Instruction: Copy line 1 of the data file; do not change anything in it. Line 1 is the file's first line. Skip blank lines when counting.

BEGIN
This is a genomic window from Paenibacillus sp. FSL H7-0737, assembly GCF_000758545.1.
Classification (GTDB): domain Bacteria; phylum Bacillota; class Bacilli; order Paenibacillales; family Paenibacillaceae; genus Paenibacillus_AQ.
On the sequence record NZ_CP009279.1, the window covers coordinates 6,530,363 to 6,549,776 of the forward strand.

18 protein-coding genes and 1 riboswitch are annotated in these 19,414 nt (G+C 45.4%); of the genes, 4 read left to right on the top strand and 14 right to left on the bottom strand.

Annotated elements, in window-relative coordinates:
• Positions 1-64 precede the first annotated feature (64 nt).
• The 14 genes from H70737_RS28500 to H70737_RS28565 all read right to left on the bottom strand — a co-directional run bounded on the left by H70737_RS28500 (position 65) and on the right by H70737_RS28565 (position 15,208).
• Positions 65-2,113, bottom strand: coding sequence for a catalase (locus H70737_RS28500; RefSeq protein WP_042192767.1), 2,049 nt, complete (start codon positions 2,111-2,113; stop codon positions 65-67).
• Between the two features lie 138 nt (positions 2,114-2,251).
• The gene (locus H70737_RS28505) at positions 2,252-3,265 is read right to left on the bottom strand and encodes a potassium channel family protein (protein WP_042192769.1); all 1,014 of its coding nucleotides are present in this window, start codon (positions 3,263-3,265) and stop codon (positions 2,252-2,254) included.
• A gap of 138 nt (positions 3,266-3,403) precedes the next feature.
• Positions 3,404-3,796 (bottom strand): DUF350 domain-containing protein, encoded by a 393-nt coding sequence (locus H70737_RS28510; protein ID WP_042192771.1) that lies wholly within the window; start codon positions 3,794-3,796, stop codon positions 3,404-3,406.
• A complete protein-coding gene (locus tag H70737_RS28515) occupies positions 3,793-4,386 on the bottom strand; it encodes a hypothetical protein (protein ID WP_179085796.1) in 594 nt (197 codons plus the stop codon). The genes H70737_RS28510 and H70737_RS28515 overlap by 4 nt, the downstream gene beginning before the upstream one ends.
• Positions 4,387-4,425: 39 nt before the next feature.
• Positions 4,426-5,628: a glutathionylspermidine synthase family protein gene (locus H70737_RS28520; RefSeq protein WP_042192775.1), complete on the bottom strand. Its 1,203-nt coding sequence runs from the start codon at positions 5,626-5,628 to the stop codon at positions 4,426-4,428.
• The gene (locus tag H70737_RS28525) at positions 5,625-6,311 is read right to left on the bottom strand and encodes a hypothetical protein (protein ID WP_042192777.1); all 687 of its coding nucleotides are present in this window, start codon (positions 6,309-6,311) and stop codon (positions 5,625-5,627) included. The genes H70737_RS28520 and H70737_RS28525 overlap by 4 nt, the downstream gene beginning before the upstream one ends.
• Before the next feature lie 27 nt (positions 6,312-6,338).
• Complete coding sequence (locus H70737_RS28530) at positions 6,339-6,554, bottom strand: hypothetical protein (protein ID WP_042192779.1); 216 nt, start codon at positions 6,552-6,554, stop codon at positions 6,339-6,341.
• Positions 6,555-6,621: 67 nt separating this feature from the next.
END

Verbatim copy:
This is a genomic window from Paenibacillus sp. FSL H7-0737, assembly GCF_000758545.1.